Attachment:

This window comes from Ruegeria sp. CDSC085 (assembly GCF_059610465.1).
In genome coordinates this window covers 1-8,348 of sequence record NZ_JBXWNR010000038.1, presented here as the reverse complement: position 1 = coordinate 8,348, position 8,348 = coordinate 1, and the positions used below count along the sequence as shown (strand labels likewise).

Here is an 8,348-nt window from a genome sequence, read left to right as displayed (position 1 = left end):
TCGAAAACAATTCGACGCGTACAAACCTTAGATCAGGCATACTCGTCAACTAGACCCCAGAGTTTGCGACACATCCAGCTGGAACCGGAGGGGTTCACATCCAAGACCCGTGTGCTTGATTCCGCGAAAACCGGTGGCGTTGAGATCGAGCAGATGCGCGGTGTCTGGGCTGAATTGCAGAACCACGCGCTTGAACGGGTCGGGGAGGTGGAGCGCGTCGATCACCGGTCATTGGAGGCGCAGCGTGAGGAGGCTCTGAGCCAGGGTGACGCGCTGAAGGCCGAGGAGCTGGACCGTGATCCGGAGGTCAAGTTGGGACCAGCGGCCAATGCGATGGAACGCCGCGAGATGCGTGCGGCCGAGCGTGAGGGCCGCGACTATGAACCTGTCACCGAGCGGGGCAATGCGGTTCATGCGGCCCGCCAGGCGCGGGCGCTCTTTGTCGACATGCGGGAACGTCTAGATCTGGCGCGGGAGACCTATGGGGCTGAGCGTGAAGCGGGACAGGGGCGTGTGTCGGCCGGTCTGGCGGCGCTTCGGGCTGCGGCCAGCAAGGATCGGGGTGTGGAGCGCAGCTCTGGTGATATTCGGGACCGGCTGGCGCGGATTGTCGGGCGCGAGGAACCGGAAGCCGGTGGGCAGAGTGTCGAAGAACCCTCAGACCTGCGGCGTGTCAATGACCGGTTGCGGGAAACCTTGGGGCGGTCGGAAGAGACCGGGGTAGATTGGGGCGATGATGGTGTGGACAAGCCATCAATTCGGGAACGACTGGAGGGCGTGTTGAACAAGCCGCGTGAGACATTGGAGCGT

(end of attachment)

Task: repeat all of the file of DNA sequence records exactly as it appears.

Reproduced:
This window comes from Ruegeria sp. CDSC085 (assembly GCF_059610465.1).
In genome coordinates this window covers 1-8,348 of sequence record NZ_JBXWNR010000038.1, presented here as the reverse complement: position 1 = coordinate 8,348, position 8,348 = coordinate 1, and the positions used below count along the sequence as shown (strand labels likewise).

Here is an 8,348-nt window from a genome sequence, read left to right as displayed (position 1 = left end):
TCGAAAACAATTCGACGCGTACAAACCTTAGATCAGGCATACTCGTCAACTAGACCCCAGAGTTTGCGACACATCCAGCTGGAACCGGAGGGGTTCACATCCAAGACCCGTGTGCTTGATTCCGCGAAAACCGGTGGCGTTGAGATCGAGCAGATGCGCGGTGTCTGGGCTGAATTGCAGAACCACGCGCTTGAACGGGTCGGGGAGGTGGAGCGCGTCGATCACCGGTCATTGGAGGCGCAGCGTGAGGAGGCTCTGAGCCAGGGTGACGCGCTGAAGGCCGAGGAGCTGGACCGTGATCCGGAGGTCAAGTTGGGACCAGCGGCCAATGCGATGGAACGCCGCGAGATGCGTGCGGCCGAGCGTGAGGGCCGCGACTATGAACCTGTCACCGAGCGGGGCAATGCGGTTCATGCGGCCCGCCAGGCGCGGGCGCTCTTTGTCGACATGCGGGAACGTCTAGATCTGGCGCGGGAGACCTATGGGGCTGAGCGTGAAGCGGGACAGGGGCGTGTGTCGGCCGGTCTGGCGGCGCTTCGGGCTGCGGCCAGCAAGGATCGGGGTGTGGAGCGCAGCTCTGGTGATATTCGGGACCGGCTGGCGCGGATTGTCGGGCGCGAGGAACCGGAAGCCGGTGGGCAGAGTGTCGAAGAACCCTCAGACCTGCGGCGTGTCAATGACCGGTTGCGGGAAACCTTGGGGCGGTCGGAAGAGACCGGGGTAGATTGGGGCGATGATGGTGTGGACAAGCCATCAATTCGGGAACGACTGGAGGGCGTGTTGAACAAGCCGCGTGAGACATTGGAGCGT